In many peopleâ€™s perception, rural crime is a bit of mild rabbit and pheasant poaching. It is not. It is the systematic theft of heavy plant and machinery for export abroad by serious organised crime gangs. It is the serious intimidation of rural communities. It is the theft of sheep and cattle, the illegal killing of deer, and hare coursing. It is the damage to fences, gates and drainage caused by illegal 4X4s driving across farms.
For too long, this has been treated as a minor crime, when it clearly is not, and this perception has now largely been overcome. Â The police throughout most areas have woken up to this and Police and Crime Commissioners have played a major part in this fundamental change of attitude. We are already seeing the results of this with a considerable drop of 19 per cent in rural crime in the Thames Valley area.
Messaging systems such as Thames Valleyâ€™s Country Watch alert system go a considerable way to help police prevent, disrupt and detect criminal activity by enabling them to engage with the individuals, communities and businesses most affected by rural crime. The CESAR marking of farm machinery, and the recording of identification markings on all equipment that has a resale value, is making the job of police to track and recover stolen goods considerably easier.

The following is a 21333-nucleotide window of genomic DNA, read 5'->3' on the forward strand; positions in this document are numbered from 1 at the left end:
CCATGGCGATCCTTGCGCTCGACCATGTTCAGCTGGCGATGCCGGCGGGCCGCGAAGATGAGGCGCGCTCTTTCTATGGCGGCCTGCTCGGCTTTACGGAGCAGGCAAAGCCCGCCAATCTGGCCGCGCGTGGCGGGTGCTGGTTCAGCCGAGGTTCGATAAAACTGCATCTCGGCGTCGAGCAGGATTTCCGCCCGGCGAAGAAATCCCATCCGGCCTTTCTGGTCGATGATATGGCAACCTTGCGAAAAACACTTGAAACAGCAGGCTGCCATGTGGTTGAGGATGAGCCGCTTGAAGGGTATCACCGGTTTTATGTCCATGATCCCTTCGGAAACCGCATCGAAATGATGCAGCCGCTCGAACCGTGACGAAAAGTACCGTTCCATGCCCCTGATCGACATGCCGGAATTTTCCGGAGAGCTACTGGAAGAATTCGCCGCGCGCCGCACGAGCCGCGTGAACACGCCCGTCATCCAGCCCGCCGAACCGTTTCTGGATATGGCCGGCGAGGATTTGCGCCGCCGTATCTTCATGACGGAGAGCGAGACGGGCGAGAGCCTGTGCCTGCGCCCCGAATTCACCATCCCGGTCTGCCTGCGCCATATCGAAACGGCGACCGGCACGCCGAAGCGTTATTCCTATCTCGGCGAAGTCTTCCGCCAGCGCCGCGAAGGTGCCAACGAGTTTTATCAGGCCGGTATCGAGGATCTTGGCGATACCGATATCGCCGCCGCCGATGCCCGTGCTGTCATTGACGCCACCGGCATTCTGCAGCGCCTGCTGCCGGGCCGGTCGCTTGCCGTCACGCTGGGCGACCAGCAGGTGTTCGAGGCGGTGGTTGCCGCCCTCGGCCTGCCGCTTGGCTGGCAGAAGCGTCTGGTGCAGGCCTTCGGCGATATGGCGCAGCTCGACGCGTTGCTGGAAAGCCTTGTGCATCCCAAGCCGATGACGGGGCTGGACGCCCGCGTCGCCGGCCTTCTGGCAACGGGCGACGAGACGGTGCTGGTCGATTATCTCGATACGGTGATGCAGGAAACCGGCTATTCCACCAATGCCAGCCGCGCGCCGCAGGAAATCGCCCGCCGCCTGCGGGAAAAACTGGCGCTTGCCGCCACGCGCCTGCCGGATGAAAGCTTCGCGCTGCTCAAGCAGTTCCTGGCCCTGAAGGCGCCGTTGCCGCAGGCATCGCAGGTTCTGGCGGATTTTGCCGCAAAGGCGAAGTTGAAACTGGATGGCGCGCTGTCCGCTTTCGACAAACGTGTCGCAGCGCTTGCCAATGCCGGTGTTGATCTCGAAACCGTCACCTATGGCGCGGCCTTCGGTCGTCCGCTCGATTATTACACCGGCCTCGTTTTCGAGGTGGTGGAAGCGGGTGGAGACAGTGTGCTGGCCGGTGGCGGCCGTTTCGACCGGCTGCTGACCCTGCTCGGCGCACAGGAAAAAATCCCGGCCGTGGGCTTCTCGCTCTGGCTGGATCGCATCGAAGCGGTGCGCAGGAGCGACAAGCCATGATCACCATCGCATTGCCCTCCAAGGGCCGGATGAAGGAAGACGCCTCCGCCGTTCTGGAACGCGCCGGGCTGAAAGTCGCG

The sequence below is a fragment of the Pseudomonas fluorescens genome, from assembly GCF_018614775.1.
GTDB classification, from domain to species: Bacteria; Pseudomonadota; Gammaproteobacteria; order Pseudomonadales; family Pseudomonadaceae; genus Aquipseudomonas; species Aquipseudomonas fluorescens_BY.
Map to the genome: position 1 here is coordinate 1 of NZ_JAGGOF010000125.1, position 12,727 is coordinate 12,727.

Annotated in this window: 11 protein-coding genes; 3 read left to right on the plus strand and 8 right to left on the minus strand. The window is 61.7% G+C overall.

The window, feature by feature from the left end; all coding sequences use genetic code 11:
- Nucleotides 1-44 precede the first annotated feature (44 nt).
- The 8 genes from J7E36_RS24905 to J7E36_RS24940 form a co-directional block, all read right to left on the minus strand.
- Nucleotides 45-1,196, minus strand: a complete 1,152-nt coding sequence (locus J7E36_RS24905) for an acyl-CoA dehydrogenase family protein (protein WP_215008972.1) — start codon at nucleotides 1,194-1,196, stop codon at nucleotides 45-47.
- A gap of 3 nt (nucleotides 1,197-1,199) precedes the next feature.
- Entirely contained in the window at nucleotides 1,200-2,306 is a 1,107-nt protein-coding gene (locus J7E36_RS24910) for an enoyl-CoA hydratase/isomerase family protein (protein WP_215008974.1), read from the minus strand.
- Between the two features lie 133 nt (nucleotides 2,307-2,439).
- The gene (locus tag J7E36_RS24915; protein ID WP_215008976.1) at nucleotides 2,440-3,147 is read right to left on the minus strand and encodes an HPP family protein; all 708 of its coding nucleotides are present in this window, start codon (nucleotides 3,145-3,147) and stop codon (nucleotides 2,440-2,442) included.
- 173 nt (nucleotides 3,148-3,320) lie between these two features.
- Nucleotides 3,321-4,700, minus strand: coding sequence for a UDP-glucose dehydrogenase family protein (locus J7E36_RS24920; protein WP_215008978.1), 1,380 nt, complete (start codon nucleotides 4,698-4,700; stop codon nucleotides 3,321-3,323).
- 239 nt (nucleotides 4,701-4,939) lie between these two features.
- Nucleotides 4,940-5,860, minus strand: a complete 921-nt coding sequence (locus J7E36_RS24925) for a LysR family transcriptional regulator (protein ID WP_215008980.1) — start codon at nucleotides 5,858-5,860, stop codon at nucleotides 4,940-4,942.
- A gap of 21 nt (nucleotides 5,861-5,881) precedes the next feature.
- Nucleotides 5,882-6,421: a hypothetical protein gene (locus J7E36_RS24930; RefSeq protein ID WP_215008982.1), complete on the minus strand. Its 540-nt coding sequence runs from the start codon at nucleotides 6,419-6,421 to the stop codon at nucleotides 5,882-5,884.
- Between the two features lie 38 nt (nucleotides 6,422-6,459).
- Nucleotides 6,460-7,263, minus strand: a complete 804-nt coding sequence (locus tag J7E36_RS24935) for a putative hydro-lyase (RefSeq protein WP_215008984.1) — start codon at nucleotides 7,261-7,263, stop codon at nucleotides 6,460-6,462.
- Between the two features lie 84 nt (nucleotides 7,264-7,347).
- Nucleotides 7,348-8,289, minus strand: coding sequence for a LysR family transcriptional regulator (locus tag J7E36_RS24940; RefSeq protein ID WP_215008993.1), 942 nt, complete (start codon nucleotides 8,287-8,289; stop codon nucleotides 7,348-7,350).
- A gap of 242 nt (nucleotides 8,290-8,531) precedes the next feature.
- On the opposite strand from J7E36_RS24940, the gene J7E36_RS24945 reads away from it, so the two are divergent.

In Thames Valley, I made rural crime a priority, and it is now being taken with the seriousness it deserves.Â Victims of this type of crime should now expect to receive a far better service with a police response that is appropriate to the crime.
One area of concern though is that the Crown Prosecution Service does not currently have enough people trained in rural crime issues, and too often cases are rejected, often at the last moment. This does nothing for the welfare of victims or witnesses, who in some cases have felt threatened while they waited to go to court. These outcomes are bad for police morale and waste huge amounts of time and money. It is important that agencies work together to achieve successful outcomes for victims and witnesses and I hope that the Code of Practice for Victims of Crime will go a long way in ensuring that the Crown Prosecution Service and other agencies get a proper grip of this.
Overall I am optimistic that we are getting somewhere on this â€“ and about time too.